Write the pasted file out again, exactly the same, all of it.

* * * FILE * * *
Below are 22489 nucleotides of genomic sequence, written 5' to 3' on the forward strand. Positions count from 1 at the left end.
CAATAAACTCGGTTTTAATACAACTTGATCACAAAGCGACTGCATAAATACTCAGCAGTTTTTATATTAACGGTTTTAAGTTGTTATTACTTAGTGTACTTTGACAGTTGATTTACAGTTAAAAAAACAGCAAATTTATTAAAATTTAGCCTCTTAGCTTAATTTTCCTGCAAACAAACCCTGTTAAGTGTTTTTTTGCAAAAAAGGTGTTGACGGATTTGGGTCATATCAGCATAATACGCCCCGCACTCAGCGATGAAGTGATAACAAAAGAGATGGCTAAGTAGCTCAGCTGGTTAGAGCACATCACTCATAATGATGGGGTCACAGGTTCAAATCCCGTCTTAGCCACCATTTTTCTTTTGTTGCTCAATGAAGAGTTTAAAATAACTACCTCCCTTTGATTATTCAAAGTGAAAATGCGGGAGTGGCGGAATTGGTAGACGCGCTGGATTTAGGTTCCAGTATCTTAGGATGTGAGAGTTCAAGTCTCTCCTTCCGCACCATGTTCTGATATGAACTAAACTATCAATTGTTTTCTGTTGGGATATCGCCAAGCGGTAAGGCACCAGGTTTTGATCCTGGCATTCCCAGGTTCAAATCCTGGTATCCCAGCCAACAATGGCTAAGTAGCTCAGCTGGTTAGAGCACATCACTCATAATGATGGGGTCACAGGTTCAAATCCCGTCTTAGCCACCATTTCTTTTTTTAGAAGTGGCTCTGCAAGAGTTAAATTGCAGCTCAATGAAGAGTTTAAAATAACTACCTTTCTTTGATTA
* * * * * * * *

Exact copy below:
Below are 22489 nucleotides of genomic sequence, written 5' to 3' on the forward strand. Positions count from 1 at the left end.
CAATAAACTCGGTTTTAATACAACTTGATCACAAAGCGACTGCATAAATACTCAGCAGTTTTTATATTAACGGTTTTAAGTTGTTATTACTTAGTGTACTTTGACAGTTGATTTACAGTTAAAAAAACAGCAAATTTATTAAAATTTAGCCTCTTAGCTTAATTTTCCTGCAAACAAACCCTGTTAAGTGTTTTTTTGCAAAAAAGGTGTTGACGGATTTGGGTCATATCAGCATAATACGCCCCGCACTCAGCGATGAAGTGATAACAAAAGAGATGGCTAAGTAGCTCAGCTGGTTAGAGCACATCACTCATAATGATGGGGTCACAGGTTCAAATCCCGTCTTAGCCACCATTTTTCTTTTGTTGCTCAATGAAGAGTTTAAAATAACTACCTCCCTTTGATTATTCAAAGTGAAAATGCGGGAGTGGCGGAATTGGTAGACGCGCTGGATTTAGGTTCCAGTATCTTAGGATGTGAGAGTTCAAGTCTCTCCTTCCGCACCATGTTCTGATATGAACTAAACTATCAATTGTTTTCTGTTGGGATATCGCCAAGCGGTAAGGCACCAGGTTTTGATCCTGGCATTCCCAGGTTCAAATCCTGGTATCCCAGCCAACAATGGCTAAGTAGCTCAGCTGGTTAGAGCACATCACTCATAATGATGGGGTCACAGGTTCAAATCCCGTCTTAGCCACCATTTCTTTTTTTAGAAGTGGCTCTGCAAGAGTTAAATTGCAGCTCAATGAAGAGTTTAAAATAACTACCTTTCTTTGATTA